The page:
To answer this question we need to understand what the internal audit function really comprises. The SIA 2 from the Institute of Chartered Accountants of India states that Internal audit is an independent management function which involves the continuous and critical appraisal of the functions of an entity with a view to suggest improvements thereto and add value to and strengthen the overall corporate governance mechanisms of the entity including the entity's risk management and internal control systems.

The IAASB prescribes six objectives for this function one of which is to review the economy, efficiency and effectiveness of operating activities including non financial activities of an entity.

Qualitative improvement

It is abundantly clear that the internal audit function has come a long way from being a department that checks vouchers to detect financial frauds and verifies all transactions and records to ensure compliance with the extant laws of the country.

In the last 10 years, this function has evolved qualitatively and is now expected to be an objective partner of the management in the efficient running the organisation.

The above distinctly differing activities are of varying importance to a) internal stakeholders (board and executive management) and b) external stakeholders (shareholders, regulators, lenders).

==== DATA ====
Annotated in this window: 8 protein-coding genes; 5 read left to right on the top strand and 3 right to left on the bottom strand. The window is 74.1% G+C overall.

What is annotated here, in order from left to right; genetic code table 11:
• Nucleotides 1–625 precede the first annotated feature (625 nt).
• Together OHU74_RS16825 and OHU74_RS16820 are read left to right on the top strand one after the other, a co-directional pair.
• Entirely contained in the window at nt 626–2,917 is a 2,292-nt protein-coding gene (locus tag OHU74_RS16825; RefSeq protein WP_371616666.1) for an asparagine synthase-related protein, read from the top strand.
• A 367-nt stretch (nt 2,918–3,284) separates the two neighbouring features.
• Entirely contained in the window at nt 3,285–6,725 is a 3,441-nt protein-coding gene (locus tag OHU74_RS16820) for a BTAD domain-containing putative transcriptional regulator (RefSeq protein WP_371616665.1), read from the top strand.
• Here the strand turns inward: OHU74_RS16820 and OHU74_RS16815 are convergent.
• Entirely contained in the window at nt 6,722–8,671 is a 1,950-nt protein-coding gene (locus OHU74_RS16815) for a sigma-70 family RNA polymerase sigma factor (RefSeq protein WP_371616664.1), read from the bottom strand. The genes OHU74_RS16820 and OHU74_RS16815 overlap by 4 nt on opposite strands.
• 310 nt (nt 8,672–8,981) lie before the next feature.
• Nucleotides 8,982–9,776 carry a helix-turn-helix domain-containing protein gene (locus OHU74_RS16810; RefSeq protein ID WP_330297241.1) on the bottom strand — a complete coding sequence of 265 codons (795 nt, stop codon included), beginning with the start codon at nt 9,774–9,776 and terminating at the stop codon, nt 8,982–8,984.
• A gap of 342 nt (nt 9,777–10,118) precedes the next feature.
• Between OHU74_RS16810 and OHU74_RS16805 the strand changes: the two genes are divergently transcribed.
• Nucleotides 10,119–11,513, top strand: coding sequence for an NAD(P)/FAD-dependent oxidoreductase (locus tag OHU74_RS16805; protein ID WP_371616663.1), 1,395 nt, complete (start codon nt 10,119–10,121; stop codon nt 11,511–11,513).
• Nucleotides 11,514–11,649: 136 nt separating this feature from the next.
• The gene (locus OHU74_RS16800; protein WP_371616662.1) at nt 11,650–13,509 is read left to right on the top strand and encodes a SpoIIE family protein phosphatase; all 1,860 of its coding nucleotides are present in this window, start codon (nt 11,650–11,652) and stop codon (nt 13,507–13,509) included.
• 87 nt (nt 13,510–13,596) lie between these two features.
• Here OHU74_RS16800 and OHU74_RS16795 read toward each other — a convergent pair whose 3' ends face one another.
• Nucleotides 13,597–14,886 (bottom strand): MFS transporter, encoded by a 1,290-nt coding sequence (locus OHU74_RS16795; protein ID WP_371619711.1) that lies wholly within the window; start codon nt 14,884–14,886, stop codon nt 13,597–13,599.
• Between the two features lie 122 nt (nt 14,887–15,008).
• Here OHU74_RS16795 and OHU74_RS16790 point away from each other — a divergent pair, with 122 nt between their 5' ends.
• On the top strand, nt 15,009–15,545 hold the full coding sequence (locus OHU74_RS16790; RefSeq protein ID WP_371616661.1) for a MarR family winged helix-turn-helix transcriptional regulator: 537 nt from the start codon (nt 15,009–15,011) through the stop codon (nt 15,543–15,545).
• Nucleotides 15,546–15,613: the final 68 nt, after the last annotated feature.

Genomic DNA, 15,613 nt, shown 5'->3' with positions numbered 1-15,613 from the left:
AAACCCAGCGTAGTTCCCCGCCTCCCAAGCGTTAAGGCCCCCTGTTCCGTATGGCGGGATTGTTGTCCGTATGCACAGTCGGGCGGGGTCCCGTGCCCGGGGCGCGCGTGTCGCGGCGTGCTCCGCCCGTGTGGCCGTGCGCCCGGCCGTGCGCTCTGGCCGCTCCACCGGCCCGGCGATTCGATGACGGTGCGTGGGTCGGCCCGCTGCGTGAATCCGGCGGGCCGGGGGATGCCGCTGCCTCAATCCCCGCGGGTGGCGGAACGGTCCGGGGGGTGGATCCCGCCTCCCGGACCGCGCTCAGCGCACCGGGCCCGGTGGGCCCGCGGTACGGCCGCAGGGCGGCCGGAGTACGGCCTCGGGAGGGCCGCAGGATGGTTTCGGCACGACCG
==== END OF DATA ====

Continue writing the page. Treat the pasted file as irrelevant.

A company's board is responsible to its shareholders and is enjoined to manage their company not only ethically but in the most efficient and profitable way. For this stakeholder, a constant review of the efficiency and effectiveness of operating activities becomes very important.

This review not only calls for an intimate knowledge of the company's business, operations and culture, but also a year round commitment to closely follow up on audit recommendations. This could also entail being privy to the company's intellectual property, knowledge of which is best confined to within the organisation. In the light of these considerations, it is likely that the management's interests would be better served if this function is kept within the company.

However, various arms of the Government and the market regulator are today very concerned about safeguarding external stakeholder interests and it would appear that their primary expectation from the internal audit function is fraud detection/prevention and compliance assurance.

There is no denying that the independence of the auditor is very important in this traditional internal audit activity. It is also likely that the National Foundation for Corporate Governance which drafted the Guidelines has been exercised by the gross failure of the internal audit function in some recent cases of corporate governance failures.

On balance, today, regaining the external stake-holder's faith in Corporate India gets precedence over other considerations. One proposed measure to achieve this objective is to restore the credibility of all audit reports pertaining to a company. Therefore, there is no stopping the trend towards externalising the internal audit activity. All that remains to be done is to draft a new definition for this assurance function to bring it in line with the emerging practice.